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A complete blood count (CBC) test is a group of tests that provides information about blood cells like Red Blood Cells (RBC), White Blood Cells (WBC) and platelets. It is routinely performed to provide an overview of a patient's general health status. Why is CBC done? To monitor your overall health as part of a routine check-up To help detect a variety of disorders including infections, anemia, diseases of the immune system, and blood cancers To monitor an existing blood disorder To monitor treatment that is known to affect blood cells such as chemotherapy or radiotherapy
  • What is a Complete Blood Count (CBC)?

    A Complete Blood Count (CBC) is a common blood test that provides important information about the types and numbers of cells in your blood. It typically includes measurement of red blood cells, white blood cells, and platelets, as well as information about the size and shape of these cell

  • Why is a CBC test performed?

    A CBC is usually performed to evaluate your overall health or to diagnose certain medical conditions. It can help identify and monitor a wide range of conditions such as infections, anemia, bleeding disorders, immune system disorders, and certain types of cancers.

  • What does a CBC measure?

    A CBC measures different components of your blood, including: - Red blood cells (RBCs): Measures the number, size, and shape of your red blood cells. It helps diagnose conditions like anemia or polycythemia. - White blood cells (WBCs): Measures the number and types of white blood cells. It can indicate infections, inflammations, and certain blood cancers. - Platelets: Measures the number of platelets, which play a crucial role in blood clotting. It helps diagnose bleeding disorders or bone marrow diseases. - Hemoglobin: Measures the amount of oxygen-carrying protein in red blood cells. Low levels may indicate anemia. - Hematocrit: Measures the percentage of red blood cells in proportion to the total blood volume. It helps diagnose dehydration or conditions causing abnormal blood cell production.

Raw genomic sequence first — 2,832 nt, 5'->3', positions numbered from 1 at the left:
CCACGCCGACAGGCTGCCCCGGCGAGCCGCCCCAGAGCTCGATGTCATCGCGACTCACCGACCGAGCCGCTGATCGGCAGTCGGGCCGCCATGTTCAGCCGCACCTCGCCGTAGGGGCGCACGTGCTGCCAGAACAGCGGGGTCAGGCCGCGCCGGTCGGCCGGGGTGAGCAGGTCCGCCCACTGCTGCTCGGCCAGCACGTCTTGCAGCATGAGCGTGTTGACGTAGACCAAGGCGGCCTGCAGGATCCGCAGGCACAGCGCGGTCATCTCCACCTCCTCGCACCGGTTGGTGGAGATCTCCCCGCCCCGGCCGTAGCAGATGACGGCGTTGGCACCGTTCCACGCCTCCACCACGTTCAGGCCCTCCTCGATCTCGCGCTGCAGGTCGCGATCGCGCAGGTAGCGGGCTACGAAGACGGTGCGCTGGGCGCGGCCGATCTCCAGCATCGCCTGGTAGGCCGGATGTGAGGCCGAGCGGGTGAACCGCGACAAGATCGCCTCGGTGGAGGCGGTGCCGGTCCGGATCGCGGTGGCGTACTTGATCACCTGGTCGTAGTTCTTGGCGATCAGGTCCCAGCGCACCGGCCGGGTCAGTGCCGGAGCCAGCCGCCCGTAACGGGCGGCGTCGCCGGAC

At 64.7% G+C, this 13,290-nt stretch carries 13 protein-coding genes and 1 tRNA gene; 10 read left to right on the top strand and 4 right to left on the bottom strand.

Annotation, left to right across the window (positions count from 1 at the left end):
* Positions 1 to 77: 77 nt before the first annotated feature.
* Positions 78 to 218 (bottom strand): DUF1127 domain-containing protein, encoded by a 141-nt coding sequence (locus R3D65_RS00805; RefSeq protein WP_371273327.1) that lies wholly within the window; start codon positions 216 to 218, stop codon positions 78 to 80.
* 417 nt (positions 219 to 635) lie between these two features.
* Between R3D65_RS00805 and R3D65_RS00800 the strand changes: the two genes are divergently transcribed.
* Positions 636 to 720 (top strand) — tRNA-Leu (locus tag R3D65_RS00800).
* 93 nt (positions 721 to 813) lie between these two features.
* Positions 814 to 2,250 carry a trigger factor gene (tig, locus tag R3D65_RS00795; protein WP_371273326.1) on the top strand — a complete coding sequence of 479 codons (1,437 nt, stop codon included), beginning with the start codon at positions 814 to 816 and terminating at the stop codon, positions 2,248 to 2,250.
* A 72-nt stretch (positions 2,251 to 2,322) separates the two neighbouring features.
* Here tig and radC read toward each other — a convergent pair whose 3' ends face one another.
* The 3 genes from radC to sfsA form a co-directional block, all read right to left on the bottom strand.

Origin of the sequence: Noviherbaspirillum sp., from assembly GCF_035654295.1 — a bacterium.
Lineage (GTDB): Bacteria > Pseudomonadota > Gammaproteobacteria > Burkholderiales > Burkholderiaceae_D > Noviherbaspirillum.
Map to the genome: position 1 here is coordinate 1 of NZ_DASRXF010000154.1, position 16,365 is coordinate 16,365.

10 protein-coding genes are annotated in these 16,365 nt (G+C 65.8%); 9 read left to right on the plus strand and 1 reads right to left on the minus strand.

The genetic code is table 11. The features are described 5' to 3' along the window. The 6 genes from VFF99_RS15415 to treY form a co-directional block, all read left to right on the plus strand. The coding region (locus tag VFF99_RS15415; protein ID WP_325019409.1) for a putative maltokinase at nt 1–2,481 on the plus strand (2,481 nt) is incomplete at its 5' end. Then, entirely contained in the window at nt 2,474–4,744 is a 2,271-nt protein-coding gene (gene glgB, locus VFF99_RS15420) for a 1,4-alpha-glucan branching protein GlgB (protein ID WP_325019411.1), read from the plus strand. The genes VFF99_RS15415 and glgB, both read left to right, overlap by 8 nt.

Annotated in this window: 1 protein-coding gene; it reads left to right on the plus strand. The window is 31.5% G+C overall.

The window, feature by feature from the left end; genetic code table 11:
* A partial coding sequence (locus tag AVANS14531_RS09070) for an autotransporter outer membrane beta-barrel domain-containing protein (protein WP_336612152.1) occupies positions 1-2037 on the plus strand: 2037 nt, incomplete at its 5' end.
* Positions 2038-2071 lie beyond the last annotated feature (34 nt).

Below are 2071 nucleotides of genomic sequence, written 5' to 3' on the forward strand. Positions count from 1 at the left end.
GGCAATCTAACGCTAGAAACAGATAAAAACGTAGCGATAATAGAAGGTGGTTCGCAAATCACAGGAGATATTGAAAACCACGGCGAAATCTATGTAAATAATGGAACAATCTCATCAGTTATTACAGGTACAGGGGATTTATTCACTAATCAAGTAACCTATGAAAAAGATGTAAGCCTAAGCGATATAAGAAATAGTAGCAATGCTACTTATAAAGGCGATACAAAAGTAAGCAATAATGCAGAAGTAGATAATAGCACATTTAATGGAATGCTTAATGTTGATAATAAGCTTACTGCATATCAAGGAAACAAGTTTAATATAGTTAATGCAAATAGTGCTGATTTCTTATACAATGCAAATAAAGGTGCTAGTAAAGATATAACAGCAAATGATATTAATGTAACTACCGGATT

• How is a CBC test performed?

    A CBC test involves a simple blood draw from a vein, typically in your arm. The blood sample is then sent to a laboratory, where it is analyzed using automated machines. Results are usually available within a few hours to a couple of days.

  • Are there any risks or side effects associated with a CBC test?

    : Generally, a CBC test is a safe procedure with minimal risks. Some individuals may experience slight bruising or infection at the site where blood is drawn. In rare cases, excessive bleeding or fainting can occur. If you have any concerns or medical conditions, it's advisable to consult with your healthcare provider.

  • Can I eat or drink before a CBC test?

    In most cases, fasting is not necessary before a CBC test. You can eat and drink normally, unless your healthcare provider specifically advises otherwise.

  • How often should a CBC test be done?

    The frequency of CBC tests depends on individual healthcare needs and medical conditions. For routine check-ups, a CBC may be done once a year. However, people with certain chronic conditions or undergoing specific treatments may require more frequent testing. Your healthcare provider is the best person to determine the appropriate frequency for you.

  • Can a CBC test diagnose all diseases or conditions?

    While a CBC provides valuable information, it cannot diagnose specific diseases or conditions on its own. It is typically used as an initial screening tool, and further diagnostic tests may be required based on the results and individual circumstances.

  • Do I need a doctor's prescription for a CBC test?

    In most cases, a CBC test requires a healthcare provider's prescription. However, some countries or clinics may allow individuals to access it directly through self-referral or wellness clinics. It's best to check with your local healthcare regulations to determine the necessary steps.

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